Use this URL to cite or link to this record in EThOS:
Title: The management & medical treatment of thyroid eye disease
Author: Rajendram, R.
ISNI:       0000 0004 5352 342X
Awarding Body: University College London (University of London)
Current Institution: University College London (University of London)
Date of Award: 2014
Availability of Full Text:
Access from EThOS:
Full text unavailable from EThOS. Please try the link below.
Access from Institution:
Thyroid eye disease (TED) is a disfiguring autoimmune orbital inflammatory condition that may result in loss of vision and intractable diplopia. Optimal treatment is highly debated as current evidence is conflicting, and long-term outcomes of management within the UK is lacking as a result of small cohorts and variability in individual physician:s treatment plans. I performed a retrospective casenote review of 425 patients presenting to Moorfields Eye Hospital under one consultant between 1997 and 2002 inclusively. Approximately two-thirds of patients (69%) with initial and final exophthalmometer readings (n=257) had a reduction in proptosis of 2mm or more and 67% of the 206 with diplopia at presentation improved by their final visit. Smokers at presentation required strabismus surgery more often than non-smokers (hazard ratio 1.8; p = 0.02, 95% confidence interval 1.08 – 3.22). These results indicate that there is room for improvement in outcomes and that smoking cessation should be emphasised. Orbital radiotherapy is the most controversial of current therapies used worldwide. I performed a systematic review which suggested that radiotherapy is superior to sham radiotherapy (natural history) with a relative risk of 1.92. To provide further Level 1 evidence, I established a multicentre factorial-designed 3 year follow-up randomised controlled trial (RCT) addressing the use of steroids in combination with either radiotherapy, a steroid sparing agent (azathioprine) or both ( A high screening failure rate early on led to review of entry criteria and appropriate modifications of the protocol increased the proportion of eligible patients progressing to randomisation. At the time of writing recruitment is complete with 512 patients assessed for eligibility, 298 screened, 167 recruited and given a 2 week steroid trial leading to 127 responding and being randomised. The high conversion from recruitment to randomisation (76%) suggested the clinical enrolment criteria were effective for detecting active disease. To identify a novel objective measure of disease activity a nested magnetic resonance imaging (MRI) study was performed to explore the use of diffusion-weighted imaging. This technique was found to be subject to significant artefact and difficult to interpret, and therefore not of benefit in clinical practice. Taken together, the studies in this thesis show that, despite treatment deemed best management, proptosis or diplopia persists in one third of patients and additional medical treatments in the active stage are required to improve outcomes; robust RCTs are needed to provide evidence. Such RCTs are complex and our trial provides a template on which other collaborative work could be based, and therefore encourage homogeneity of outcome measures to allow future meta-analyses.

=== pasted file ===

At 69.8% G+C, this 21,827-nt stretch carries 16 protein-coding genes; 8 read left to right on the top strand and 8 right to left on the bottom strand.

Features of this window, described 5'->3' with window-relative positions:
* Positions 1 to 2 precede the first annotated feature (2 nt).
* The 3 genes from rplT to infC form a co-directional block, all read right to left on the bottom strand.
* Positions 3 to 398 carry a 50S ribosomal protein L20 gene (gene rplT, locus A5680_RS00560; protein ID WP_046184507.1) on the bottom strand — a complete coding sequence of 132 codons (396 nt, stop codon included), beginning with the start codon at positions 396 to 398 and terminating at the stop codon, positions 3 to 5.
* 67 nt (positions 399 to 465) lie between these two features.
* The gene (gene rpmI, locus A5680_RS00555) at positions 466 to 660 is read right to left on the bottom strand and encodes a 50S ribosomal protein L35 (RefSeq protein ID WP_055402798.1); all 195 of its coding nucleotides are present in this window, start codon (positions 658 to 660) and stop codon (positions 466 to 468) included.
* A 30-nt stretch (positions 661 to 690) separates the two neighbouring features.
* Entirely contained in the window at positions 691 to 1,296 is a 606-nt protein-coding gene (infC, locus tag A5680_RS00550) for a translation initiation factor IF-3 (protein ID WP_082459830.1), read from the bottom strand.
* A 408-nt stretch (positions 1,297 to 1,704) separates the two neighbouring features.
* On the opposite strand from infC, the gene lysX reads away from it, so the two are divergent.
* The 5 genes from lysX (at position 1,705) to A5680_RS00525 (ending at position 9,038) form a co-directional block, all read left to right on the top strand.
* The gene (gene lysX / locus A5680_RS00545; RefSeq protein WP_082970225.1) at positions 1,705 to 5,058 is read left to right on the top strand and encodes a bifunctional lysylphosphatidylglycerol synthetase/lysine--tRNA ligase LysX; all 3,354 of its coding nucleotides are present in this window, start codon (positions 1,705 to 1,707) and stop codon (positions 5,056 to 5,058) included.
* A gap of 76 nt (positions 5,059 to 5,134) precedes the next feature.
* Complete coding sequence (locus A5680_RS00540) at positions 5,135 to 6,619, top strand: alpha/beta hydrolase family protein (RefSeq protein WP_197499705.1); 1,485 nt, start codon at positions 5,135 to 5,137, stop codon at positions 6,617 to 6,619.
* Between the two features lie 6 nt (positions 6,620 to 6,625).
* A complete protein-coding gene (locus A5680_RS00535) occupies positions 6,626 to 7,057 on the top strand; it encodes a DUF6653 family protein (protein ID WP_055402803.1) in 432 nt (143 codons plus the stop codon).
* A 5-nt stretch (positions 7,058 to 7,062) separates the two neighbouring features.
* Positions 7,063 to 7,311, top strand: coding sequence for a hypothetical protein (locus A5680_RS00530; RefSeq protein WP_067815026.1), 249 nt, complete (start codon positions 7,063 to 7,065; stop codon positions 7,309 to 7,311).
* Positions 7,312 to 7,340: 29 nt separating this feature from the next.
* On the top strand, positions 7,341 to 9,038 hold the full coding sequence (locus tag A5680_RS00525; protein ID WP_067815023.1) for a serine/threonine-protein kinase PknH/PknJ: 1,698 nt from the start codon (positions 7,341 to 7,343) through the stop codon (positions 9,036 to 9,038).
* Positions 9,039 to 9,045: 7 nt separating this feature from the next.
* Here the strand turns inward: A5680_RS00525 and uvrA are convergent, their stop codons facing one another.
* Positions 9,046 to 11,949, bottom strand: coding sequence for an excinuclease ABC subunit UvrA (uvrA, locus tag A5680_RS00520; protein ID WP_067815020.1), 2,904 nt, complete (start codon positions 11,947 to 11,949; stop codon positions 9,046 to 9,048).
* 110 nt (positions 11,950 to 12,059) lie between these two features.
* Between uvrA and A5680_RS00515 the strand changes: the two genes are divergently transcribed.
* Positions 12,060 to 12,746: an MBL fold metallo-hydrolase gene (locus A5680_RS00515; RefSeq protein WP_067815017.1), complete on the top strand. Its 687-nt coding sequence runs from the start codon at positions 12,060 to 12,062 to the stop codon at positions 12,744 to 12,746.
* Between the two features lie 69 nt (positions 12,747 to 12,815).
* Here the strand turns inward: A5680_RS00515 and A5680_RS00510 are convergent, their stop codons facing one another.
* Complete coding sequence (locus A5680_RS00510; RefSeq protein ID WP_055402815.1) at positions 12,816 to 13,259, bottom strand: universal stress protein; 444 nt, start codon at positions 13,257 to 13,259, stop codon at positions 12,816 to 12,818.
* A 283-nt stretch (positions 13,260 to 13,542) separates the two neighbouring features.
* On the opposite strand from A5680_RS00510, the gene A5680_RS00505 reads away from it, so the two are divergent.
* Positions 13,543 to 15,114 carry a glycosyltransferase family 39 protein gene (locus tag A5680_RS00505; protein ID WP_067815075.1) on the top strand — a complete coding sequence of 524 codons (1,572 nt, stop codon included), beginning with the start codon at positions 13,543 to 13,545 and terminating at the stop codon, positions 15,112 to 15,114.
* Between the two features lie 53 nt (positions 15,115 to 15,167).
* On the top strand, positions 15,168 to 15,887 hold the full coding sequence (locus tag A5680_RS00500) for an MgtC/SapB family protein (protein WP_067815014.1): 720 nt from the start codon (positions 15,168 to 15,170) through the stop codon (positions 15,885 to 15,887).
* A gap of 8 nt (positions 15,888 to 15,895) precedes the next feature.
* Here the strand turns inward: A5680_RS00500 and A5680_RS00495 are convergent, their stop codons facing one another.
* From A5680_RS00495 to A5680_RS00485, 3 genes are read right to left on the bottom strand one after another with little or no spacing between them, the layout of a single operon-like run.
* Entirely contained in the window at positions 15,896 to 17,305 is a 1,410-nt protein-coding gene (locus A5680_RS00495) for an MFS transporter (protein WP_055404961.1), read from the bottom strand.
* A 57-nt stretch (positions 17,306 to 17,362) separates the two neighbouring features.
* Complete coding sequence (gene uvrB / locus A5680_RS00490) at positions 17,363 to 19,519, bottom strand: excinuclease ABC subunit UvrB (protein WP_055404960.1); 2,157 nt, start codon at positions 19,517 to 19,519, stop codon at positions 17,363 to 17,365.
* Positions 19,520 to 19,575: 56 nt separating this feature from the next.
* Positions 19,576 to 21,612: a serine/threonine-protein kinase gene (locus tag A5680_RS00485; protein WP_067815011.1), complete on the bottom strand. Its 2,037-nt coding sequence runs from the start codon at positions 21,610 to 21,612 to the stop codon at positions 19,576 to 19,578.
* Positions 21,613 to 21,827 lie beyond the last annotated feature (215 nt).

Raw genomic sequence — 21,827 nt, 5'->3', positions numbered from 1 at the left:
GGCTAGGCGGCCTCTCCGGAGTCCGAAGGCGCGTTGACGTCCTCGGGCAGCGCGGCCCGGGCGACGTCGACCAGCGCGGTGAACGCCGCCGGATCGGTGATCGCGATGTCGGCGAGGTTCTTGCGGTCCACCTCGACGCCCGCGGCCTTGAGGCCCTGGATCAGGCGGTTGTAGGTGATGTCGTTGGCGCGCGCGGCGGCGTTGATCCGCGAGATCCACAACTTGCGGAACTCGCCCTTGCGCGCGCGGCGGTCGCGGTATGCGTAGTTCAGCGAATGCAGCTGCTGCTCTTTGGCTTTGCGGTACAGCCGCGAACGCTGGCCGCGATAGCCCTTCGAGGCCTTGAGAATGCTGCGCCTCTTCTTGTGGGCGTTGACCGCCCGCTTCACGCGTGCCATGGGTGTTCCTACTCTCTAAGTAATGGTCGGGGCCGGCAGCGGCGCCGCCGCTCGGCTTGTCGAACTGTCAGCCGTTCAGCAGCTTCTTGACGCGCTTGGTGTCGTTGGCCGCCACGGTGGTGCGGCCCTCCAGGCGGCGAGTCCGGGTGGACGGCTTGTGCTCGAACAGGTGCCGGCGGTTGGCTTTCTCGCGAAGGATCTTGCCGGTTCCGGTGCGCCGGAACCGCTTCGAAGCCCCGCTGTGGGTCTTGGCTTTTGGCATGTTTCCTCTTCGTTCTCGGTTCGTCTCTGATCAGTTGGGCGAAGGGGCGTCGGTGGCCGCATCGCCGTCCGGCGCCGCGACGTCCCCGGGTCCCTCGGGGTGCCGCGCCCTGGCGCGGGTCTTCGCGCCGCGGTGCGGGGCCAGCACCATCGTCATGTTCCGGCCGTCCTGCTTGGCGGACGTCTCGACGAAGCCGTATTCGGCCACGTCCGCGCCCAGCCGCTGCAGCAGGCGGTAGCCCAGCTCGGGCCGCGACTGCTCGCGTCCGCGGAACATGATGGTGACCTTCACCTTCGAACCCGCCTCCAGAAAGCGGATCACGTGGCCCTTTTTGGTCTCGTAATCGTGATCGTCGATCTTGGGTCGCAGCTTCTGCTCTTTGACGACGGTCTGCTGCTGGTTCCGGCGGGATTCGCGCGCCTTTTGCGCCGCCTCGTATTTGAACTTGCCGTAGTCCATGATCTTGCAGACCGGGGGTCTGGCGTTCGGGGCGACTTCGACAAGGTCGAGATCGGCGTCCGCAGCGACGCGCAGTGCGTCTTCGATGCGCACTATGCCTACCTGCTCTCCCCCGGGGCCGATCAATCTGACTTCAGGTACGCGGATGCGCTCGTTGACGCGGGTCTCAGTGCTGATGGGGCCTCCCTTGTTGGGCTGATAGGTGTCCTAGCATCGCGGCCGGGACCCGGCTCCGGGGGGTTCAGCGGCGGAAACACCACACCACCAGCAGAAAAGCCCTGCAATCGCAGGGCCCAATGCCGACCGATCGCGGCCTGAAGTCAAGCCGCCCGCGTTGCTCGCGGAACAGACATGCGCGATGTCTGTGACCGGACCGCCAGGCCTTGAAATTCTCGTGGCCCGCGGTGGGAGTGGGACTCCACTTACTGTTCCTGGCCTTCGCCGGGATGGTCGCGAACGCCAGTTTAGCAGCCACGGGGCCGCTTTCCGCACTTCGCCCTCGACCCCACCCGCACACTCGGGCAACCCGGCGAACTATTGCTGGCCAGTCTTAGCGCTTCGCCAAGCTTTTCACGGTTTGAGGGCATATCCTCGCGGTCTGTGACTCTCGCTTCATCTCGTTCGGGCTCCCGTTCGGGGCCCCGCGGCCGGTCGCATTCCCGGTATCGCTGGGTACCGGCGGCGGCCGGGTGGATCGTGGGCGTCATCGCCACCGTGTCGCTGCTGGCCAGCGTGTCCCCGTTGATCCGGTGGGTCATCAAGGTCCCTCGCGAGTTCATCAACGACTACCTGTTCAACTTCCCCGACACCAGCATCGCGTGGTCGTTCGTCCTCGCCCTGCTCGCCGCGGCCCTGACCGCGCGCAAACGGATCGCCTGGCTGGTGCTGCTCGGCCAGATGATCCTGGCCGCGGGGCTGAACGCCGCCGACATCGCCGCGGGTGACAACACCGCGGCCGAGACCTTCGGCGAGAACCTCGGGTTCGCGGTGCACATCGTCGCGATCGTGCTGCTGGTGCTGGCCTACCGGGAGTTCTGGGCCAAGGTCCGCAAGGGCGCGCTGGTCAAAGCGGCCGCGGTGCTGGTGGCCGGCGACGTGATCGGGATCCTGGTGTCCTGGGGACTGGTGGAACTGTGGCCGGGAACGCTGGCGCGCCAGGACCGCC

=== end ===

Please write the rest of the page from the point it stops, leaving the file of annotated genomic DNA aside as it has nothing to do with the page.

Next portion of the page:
Supervisor: Not available Sponsor: Not available
Qualification Name: Thesis (Ph.D.) Qualification Level: Doctoral
EThOS ID:  DOI: Not available